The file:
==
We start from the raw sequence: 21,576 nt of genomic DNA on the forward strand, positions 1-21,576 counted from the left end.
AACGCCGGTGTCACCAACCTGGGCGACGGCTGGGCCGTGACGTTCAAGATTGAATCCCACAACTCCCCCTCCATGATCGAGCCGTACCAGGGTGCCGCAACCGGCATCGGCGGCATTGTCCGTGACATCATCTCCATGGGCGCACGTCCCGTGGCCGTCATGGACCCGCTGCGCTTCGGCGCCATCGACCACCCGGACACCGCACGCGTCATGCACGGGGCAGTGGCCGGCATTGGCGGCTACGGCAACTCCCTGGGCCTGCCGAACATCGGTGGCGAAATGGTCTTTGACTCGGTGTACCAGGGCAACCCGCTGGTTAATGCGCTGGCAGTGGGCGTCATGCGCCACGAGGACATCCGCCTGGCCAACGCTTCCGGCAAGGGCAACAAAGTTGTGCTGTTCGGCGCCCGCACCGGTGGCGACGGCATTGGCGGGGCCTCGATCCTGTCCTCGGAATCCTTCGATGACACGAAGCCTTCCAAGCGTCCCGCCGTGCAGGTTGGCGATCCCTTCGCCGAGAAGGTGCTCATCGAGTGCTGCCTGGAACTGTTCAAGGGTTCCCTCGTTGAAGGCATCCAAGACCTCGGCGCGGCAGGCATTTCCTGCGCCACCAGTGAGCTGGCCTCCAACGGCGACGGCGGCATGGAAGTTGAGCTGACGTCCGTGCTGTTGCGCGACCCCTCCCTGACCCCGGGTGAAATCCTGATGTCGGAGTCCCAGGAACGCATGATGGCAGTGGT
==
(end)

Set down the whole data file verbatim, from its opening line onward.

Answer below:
We start from the raw sequence: 21,576 nt of genomic DNA on the forward strand, positions 1-21,576 counted from the left end.
AACGCCGGTGTCACCAACCTGGGCGACGGCTGGGCCGTGACGTTCAAGATTGAATCCCACAACTCCCCCTCCATGATCGAGCCGTACCAGGGTGCCGCAACCGGCATCGGCGGCATTGTCCGTGACATCATCTCCATGGGCGCACGTCCCGTGGCCGTCATGGACCCGCTGCGCTTCGGCGCCATCGACCACCCGGACACCGCACGCGTCATGCACGGGGCAGTGGCCGGCATTGGCGGCTACGGCAACTCCCTGGGCCTGCCGAACATCGGTGGCGAAATGGTCTTTGACTCGGTGTACCAGGGCAACCCGCTGGTTAATGCGCTGGCAGTGGGCGTCATGCGCCACGAGGACATCCGCCTGGCCAACGCTTCCGGCAAGGGCAACAAAGTTGTGCTGTTCGGCGCCCGCACCGGTGGCGACGGCATTGGCGGGGCCTCGATCCTGTCCTCGGAATCCTTCGATGACACGAAGCCTTCCAAGCGTCCCGCCGTGCAGGTTGGCGATCCCTTCGCCGAGAAGGTGCTCATCGAGTGCTGCCTGGAACTGTTCAAGGGTTCCCTCGTTGAAGGCATCCAAGACCTCGGCGCGGCAGGCATTTCCTGCGCCACCAGTGAGCTGGCCTCCAACGGCGACGGCGGCATGGAAGTTGAGCTGACGTCCGTGCTGTTGCGCGACCCCTCCCTGACCCCGGGTGAAATCCTGATGTCGGAGTCCCAGGAACGCATGATGGCAGTGGT